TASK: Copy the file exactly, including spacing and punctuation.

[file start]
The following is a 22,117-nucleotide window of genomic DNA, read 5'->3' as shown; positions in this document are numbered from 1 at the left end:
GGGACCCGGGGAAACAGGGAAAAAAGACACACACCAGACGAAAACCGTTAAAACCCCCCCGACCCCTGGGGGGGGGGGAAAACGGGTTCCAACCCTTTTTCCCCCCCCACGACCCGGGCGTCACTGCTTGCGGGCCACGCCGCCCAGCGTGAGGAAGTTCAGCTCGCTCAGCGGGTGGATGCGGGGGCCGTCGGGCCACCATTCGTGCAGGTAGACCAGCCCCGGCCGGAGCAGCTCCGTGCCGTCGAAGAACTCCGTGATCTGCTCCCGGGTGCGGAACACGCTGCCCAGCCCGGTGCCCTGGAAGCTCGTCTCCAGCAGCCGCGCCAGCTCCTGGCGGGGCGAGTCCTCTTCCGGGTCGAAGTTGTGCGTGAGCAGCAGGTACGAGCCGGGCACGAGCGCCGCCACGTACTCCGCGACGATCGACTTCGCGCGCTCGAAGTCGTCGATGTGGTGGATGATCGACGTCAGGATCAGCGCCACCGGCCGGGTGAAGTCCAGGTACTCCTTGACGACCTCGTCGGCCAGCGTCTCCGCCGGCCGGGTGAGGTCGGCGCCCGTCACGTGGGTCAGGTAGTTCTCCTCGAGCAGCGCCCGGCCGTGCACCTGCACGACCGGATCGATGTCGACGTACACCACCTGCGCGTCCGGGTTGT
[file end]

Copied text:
The following is a 22,117-nucleotide window of genomic DNA, read 5'->3' as shown; positions in this document are numbered from 1 at the left end:
GGGACCCGGGGAAACAGGGAAAAAAGACACACACCAGACGAAAACCGTTAAAACCCCCCCGACCCCTGGGGGGGGGGGAAAACGGGTTCCAACCCTTTTTCCCCCCCCACGACCCGGGCGTCACTGCTTGCGGGCCACGCCGCCCAGCGTGAGGAAGTTCAGCTCGCTCAGCGGGTGGATGCGGGGGCCGTCGGGCCACCATTCGTGCAGGTAGACCAGCCCCGGCCGGAGCAGCTCCGTGCCGTCGAAGAACTCCGTGATCTGCTCCCGGGTGCGGAACACGCTGCCCAGCCCGGTGCCCTGGAAGCTCGTCTCCAGCAGCCGCGCCAGCTCCTGGCGGGGCGAGTCCTCTTCCGGGTCGAAGTTGTGCGTGAGCAGCAGGTACGAGCCGGGCACGAGCGCCGCCACGTACTCCGCGACGATCGACTTCGCGCGCTCGAAGTCGTCGATGTGGTGGATGATCGACGTCAGGATCAGCGCCACCGGCCGGGTGAAGTCCAGGTACTCCTTGACGACCTCGTCGGCCAGCGTCTCCGCCGGCCGGGTGAGGTCGGCGCCCGTCACGTGGGTCAGGTAGTTCTCCTCGAGCAGCGCCCGGCCGTGCACCTGCACGACCGGATCGATGTCGACGTACACCACCTGCGCGTCCGGGTTGT